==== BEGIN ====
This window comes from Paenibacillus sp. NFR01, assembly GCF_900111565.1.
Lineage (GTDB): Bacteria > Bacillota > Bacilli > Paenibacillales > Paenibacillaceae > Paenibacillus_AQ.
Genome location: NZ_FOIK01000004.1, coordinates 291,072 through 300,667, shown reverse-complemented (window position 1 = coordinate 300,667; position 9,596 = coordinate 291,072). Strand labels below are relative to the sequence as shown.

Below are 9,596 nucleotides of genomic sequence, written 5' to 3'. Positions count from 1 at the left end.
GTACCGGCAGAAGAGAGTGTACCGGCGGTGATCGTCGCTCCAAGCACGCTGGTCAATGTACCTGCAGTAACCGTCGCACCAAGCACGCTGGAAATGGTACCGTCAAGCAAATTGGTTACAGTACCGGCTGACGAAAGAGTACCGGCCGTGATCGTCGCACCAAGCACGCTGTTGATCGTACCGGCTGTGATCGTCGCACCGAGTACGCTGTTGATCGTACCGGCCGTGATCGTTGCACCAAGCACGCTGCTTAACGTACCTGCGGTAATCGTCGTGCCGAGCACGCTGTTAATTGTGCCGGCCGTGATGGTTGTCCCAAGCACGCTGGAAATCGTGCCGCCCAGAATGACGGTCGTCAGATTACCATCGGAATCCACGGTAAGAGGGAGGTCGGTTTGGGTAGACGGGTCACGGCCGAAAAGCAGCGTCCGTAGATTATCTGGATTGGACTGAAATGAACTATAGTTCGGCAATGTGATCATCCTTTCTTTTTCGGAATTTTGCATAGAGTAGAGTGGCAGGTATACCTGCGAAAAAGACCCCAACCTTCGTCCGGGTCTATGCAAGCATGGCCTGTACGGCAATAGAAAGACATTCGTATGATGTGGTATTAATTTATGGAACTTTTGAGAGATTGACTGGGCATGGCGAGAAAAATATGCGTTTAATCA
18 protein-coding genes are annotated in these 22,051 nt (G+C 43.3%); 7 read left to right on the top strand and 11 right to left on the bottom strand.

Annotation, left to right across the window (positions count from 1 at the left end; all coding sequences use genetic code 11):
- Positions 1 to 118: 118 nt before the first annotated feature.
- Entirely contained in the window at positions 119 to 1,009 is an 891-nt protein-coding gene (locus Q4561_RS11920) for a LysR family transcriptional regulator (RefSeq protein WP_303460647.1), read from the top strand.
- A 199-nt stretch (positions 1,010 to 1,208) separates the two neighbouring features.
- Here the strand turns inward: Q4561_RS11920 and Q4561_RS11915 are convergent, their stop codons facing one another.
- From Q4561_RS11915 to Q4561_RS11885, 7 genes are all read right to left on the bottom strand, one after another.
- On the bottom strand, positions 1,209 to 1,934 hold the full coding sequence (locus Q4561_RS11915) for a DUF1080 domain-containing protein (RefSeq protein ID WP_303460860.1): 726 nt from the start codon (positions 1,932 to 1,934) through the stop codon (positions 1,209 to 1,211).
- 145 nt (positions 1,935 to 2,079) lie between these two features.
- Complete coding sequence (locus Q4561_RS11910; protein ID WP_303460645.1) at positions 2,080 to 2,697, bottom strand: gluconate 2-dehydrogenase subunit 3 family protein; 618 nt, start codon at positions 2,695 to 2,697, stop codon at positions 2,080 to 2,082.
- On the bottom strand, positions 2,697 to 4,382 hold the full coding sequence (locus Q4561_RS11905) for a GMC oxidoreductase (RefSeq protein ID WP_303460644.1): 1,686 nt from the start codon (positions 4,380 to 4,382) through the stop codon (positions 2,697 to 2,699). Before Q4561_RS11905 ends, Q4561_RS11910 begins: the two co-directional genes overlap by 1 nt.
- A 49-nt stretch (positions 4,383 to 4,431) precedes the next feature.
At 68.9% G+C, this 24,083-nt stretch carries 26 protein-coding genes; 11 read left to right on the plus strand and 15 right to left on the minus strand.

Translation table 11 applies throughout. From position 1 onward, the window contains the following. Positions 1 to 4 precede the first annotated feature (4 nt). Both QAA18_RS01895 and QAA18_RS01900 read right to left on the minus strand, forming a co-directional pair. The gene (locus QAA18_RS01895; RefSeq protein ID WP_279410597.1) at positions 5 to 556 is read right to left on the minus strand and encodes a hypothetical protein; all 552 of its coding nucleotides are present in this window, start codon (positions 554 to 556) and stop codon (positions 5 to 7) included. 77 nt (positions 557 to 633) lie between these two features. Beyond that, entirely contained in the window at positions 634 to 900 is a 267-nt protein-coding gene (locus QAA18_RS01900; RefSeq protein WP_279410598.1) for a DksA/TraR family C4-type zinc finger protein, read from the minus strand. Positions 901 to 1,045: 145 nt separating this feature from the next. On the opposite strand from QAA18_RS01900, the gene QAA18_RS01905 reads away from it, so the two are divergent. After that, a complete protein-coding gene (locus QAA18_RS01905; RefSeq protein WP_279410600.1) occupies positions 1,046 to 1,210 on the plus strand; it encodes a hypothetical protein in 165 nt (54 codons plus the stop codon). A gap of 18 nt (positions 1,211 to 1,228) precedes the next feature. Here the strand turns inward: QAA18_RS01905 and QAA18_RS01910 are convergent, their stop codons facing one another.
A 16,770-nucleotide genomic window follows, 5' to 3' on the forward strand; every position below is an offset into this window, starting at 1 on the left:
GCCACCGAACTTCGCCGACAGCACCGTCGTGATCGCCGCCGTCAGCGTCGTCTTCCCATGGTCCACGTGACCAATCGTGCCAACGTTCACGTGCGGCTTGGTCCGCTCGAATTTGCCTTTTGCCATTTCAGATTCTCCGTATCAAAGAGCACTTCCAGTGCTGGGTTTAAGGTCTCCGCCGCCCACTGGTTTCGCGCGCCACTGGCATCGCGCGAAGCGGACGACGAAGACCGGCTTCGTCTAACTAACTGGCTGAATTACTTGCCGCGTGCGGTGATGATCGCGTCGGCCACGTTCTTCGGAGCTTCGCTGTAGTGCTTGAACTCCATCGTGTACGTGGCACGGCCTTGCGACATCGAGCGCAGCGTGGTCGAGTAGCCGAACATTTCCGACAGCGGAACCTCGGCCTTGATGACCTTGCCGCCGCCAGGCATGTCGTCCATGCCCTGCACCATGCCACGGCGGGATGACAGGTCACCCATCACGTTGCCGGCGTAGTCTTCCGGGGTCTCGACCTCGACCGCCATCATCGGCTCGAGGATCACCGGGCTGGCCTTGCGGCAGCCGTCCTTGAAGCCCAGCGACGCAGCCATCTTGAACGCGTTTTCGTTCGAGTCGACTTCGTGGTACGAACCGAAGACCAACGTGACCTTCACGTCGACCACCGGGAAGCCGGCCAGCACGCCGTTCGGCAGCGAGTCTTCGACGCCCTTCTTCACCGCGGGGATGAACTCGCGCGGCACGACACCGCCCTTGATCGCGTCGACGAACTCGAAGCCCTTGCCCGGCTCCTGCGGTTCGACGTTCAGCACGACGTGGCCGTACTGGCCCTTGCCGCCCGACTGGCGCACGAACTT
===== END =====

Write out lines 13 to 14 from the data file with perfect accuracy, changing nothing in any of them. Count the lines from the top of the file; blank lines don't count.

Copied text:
- On the bottom strand, positions 1,209 to 1,934 hold the full coding sequence (locus Q4561_RS11915) for a DUF1080 domain-containing protein (RefSeq protein ID WP_303460860.1): 726 nt from the start codon (positions 1,932 to 1,934) through the stop codon (positions 1,209 to 1,211).
- 145 nt (positions 1,935 to 2,079) lie between these two features.